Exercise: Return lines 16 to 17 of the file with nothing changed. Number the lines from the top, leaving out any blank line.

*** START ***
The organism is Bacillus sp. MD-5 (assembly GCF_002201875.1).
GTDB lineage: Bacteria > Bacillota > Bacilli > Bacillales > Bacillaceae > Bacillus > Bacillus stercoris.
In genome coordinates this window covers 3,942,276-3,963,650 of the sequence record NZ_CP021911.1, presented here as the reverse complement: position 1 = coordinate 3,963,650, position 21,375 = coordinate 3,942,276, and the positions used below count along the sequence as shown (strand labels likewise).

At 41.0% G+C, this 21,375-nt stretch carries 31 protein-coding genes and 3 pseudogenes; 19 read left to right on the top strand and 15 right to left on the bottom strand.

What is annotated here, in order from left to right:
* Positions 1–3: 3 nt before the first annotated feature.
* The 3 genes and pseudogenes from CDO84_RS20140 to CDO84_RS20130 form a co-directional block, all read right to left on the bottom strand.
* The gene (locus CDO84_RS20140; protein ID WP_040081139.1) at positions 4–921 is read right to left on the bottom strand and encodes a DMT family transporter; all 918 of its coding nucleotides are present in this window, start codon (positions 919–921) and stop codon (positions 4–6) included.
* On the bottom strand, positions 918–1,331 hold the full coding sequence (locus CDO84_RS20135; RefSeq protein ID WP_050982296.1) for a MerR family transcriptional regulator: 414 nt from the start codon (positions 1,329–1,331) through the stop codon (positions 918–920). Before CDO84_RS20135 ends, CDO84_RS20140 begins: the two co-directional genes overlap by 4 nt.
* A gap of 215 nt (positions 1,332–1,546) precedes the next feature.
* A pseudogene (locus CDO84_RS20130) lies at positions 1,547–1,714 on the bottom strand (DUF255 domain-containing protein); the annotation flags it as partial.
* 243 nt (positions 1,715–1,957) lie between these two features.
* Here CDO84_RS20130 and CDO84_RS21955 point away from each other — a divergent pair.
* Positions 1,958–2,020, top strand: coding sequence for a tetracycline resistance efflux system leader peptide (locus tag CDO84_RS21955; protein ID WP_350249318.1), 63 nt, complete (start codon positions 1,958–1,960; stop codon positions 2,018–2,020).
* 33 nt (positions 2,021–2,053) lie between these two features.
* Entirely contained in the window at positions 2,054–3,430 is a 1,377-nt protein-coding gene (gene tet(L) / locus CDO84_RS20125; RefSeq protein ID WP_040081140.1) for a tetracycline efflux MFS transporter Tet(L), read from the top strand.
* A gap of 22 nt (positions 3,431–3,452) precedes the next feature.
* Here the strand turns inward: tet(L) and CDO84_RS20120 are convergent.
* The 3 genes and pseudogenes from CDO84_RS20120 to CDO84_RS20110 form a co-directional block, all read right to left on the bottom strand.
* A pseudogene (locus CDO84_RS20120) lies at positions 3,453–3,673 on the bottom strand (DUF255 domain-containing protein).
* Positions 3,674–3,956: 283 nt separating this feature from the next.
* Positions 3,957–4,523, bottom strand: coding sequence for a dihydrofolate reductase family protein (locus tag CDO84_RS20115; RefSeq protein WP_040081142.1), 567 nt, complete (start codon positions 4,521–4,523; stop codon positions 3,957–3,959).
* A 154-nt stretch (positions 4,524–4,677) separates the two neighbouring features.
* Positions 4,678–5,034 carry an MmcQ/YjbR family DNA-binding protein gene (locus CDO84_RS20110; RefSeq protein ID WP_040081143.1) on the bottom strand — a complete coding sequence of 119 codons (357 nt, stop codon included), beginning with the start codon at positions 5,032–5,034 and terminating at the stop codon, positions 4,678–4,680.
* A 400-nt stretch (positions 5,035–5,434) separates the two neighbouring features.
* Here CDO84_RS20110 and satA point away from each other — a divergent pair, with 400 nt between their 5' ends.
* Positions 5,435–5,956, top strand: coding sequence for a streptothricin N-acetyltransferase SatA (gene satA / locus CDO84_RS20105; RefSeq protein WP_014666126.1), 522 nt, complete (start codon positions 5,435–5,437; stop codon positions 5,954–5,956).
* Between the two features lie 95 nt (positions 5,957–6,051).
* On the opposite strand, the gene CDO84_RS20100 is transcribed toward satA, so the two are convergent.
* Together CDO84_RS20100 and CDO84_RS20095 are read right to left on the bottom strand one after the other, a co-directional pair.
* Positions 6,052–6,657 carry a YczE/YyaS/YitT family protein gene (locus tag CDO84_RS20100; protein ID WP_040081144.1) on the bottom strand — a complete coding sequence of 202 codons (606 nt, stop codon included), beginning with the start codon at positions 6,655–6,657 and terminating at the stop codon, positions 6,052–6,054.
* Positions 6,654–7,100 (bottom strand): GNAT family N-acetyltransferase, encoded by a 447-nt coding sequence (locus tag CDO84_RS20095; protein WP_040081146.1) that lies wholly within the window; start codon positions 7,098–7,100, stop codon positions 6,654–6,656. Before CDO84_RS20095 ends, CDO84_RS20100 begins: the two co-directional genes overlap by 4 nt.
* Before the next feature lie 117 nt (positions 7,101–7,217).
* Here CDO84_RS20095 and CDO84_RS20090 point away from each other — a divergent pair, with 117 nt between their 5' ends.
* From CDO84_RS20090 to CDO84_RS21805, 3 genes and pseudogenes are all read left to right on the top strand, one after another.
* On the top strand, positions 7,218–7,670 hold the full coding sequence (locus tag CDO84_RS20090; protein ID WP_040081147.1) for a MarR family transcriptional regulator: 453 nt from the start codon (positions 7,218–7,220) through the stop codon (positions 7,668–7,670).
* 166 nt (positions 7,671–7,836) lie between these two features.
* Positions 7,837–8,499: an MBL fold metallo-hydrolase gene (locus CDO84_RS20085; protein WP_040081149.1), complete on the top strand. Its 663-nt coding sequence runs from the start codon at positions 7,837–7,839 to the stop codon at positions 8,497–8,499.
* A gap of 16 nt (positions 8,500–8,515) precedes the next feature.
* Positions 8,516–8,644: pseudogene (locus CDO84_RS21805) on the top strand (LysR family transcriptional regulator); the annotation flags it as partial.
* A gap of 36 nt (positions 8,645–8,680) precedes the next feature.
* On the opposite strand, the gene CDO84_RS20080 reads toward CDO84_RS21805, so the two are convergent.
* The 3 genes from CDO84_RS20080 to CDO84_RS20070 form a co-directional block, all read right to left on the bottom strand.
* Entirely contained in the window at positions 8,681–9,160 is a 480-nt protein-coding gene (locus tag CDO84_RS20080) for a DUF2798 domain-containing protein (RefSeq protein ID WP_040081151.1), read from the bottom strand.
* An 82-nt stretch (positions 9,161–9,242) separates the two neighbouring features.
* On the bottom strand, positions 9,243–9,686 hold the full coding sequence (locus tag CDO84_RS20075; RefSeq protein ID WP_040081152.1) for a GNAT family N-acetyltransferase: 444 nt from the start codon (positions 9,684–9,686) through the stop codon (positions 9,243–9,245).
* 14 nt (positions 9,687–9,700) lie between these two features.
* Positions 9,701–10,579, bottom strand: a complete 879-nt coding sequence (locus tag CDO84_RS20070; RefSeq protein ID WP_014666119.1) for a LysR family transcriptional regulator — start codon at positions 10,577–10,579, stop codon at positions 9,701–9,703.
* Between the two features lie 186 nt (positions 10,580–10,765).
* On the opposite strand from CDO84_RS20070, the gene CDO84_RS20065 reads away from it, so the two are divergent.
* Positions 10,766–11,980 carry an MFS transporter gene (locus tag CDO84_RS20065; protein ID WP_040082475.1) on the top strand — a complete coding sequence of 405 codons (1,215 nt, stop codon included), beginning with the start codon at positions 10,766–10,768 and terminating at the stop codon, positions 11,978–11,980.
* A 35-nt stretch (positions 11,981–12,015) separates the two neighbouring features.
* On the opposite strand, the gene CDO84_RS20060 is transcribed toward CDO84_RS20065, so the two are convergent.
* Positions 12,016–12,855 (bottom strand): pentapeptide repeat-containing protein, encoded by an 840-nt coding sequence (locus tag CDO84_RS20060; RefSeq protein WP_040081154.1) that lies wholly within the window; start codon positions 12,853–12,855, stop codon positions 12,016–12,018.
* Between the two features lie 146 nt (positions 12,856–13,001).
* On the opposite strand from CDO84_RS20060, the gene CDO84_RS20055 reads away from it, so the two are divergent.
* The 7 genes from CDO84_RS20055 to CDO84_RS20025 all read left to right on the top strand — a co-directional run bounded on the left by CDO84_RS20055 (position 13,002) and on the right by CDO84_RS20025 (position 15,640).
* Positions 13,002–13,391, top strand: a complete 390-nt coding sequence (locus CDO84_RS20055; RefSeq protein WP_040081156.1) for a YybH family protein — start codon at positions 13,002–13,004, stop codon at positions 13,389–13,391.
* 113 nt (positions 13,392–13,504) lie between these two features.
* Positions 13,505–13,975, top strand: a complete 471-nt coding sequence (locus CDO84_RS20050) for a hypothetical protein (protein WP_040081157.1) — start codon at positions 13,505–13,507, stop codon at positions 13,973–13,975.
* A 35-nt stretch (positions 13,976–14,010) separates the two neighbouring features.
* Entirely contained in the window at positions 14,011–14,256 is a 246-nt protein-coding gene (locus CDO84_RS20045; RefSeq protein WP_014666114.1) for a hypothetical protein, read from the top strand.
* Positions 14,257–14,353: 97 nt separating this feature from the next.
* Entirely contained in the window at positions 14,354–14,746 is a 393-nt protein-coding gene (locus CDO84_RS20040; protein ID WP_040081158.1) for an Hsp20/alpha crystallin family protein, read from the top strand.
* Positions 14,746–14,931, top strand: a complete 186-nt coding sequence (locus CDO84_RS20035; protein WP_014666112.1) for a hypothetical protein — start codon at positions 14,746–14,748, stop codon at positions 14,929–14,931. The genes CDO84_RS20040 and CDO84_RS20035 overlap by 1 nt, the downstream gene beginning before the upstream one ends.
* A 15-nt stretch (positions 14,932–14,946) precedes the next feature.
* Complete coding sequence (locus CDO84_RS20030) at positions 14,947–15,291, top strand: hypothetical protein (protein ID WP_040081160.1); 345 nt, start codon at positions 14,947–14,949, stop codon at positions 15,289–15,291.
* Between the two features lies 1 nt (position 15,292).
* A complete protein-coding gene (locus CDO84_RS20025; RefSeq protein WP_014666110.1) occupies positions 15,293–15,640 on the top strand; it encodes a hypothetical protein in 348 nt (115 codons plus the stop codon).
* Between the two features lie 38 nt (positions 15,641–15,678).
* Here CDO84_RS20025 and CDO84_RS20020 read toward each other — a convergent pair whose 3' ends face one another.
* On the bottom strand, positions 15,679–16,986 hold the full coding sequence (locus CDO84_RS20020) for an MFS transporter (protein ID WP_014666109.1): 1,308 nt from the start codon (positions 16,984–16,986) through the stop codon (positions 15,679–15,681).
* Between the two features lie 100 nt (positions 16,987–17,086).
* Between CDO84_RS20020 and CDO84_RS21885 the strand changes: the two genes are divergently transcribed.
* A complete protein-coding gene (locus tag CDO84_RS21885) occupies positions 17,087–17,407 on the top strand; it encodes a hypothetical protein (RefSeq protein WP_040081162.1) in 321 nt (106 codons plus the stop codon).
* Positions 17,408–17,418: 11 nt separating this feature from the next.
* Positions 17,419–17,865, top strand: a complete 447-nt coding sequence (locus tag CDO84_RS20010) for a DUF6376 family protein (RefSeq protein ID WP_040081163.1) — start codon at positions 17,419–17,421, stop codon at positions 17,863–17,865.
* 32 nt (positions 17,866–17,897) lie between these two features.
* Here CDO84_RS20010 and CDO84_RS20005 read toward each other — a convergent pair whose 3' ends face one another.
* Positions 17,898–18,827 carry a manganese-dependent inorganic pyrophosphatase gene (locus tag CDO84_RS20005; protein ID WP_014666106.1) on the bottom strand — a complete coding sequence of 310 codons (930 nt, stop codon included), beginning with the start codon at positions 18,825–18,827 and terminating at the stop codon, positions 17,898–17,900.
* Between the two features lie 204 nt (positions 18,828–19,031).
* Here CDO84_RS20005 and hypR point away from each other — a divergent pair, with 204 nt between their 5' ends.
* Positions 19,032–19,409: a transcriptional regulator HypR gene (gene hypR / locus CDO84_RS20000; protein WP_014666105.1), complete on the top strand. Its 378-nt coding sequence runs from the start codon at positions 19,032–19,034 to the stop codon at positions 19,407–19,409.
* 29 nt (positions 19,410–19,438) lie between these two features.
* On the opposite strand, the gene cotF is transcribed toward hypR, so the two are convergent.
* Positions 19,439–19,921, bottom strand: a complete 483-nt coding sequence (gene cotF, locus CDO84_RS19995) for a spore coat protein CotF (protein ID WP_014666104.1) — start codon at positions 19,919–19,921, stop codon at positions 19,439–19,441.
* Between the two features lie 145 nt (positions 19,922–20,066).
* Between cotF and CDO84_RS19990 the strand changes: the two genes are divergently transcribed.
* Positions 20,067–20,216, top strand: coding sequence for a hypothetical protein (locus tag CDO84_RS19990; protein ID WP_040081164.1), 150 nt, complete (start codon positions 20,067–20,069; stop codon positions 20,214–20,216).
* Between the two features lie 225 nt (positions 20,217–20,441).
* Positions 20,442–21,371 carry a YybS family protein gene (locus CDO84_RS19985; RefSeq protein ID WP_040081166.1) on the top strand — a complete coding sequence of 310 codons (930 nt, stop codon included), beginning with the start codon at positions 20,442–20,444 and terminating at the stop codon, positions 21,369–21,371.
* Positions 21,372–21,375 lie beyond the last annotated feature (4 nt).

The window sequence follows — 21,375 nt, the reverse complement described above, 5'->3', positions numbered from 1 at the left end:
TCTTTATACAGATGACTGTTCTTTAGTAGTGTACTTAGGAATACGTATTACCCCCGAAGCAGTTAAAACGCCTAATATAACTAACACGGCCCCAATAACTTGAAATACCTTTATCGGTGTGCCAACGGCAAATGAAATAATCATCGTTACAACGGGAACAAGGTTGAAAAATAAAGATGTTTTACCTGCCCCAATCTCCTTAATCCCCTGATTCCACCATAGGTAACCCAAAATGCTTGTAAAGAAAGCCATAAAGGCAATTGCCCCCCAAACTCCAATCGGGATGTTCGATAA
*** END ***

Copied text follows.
* Entirely contained in the window at positions 2,054–3,430 is a 1,377-nt protein-coding gene (gene tet(L) / locus CDO84_RS20125; RefSeq protein ID WP_040081140.1) for a tetracycline efflux MFS transporter Tet(L), read from the top strand.
* A gap of 22 nt (positions 3,431–3,452) precedes the next feature.